This interview was conducted at Kuepper’s Brisbane home by Donat Tahiraj in November 2007.
EK: By that stage i was essentially the label, so i booked the session which i also attended in some kind of executive producer capacity. I did think both of the songs were too long to fit on a 7 inch single so I suggested they should distill them down to their melodic essence. They decided not to do this however. Overall i remember the session being a bit strained,with a lot of tension between Milt and the studio engineer. Afterwards I had the records manufactured and gave copies to some media people that i thought would be interested, and sold as many as possible to independent stores. I also got them some support spots for the Clowns in Sydney.
DT: What was your impression of the Brisbane music scene of the early Eighties when the Clowns first played in Brisbane?
EK: Ken West organised most of the putting together of that film. There were a few people involved who’d had ties with the film school in Sydney. As for the set, Ken may have painted that, but I’m not entirely sure. George Craglietto and Jeff Perrin – who were sort of involved with doing lights for the Clowns — also had a strong involvement. German expressionistic films of the early 20th century were kind of an influence on the way we were presenting the band at the time. As far as the costumes go, the band wore what they felt like wearing.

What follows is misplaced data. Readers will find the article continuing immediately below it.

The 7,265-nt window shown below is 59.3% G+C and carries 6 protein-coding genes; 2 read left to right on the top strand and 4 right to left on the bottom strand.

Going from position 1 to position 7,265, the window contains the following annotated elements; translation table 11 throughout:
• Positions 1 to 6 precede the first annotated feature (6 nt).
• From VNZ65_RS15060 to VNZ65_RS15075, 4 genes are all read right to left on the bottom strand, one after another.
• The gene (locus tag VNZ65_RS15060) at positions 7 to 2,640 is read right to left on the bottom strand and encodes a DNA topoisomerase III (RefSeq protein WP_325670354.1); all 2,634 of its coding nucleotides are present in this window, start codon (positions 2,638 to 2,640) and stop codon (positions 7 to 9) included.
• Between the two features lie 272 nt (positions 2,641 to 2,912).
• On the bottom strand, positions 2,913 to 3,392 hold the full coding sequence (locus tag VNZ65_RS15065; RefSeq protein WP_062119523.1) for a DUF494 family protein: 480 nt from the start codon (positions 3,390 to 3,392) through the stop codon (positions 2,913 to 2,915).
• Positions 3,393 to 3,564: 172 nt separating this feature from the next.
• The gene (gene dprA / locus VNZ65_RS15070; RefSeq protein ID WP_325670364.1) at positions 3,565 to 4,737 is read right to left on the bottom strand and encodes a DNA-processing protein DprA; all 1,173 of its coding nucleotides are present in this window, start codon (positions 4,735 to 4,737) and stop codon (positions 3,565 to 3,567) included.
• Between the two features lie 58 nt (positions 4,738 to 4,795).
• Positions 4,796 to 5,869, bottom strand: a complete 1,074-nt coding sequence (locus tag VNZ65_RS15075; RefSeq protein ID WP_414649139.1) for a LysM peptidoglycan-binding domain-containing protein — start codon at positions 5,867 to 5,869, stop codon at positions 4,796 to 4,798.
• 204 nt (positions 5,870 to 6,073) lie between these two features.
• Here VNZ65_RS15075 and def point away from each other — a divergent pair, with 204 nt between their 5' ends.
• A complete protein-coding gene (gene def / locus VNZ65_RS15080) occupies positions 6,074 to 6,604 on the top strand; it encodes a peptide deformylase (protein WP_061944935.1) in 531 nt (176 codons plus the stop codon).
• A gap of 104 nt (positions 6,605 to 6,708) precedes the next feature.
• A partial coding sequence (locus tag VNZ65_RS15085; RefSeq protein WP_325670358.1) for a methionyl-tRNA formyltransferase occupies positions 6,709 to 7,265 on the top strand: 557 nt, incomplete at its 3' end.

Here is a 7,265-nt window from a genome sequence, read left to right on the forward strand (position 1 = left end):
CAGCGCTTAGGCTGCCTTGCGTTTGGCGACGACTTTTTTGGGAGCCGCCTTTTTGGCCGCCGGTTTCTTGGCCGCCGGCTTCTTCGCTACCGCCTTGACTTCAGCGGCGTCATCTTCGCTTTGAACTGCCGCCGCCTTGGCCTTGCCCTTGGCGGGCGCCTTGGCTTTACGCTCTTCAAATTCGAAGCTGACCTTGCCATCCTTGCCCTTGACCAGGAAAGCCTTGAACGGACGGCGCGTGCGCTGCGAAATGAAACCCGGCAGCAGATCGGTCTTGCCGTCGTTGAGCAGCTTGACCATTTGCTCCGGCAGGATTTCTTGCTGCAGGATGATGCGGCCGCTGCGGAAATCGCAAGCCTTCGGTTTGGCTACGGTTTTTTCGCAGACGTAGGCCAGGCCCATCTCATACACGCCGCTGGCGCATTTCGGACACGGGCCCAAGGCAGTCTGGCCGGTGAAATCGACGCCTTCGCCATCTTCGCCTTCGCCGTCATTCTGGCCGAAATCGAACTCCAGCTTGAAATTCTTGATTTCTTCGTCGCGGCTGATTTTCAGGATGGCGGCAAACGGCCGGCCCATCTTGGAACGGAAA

EK: Every time there was a major shift in the line-ups – I guess there were three different forms which had line-up shifts. I’d say the first line-up which included the band going from a four-piece to a six-piece and back to a three piece at one stage. Then the five piece, which did the Mr Uddich-Schmuddich and Everything That Flies sort of stuff. And then the four-piece with the Law Of Nature sort of stuff, with either Peter Walsh as a bass player or with Paul Smith who replaced Peter after he left. Each of those three line-ups had their own sort of audience and not all of them made the transition. As to which one was more successful? That depends how you interpret these things. The second line-up was the most overt in terms of expressing a jazz influence, which I tried to stop. Where I thought the band was most successful was in terms of the band’s performance with songs like ‘Everything That Flies’ – that was powerful. It was the most successful realization of what I was after. Live, sometimes the more sort of exploratory stuff would work, other times it became too much of a formula in itself. I guess after that, I wanted to move back to a more structured form of performance, hence the Law Of Nature and Ghosts Of An Ideal Wife period. Law Of Nature was almost something in some ways that wouldn’t have been out of place if it came out directly after Prehistoric Sounds. I think there’s quite a close sonic link between those records.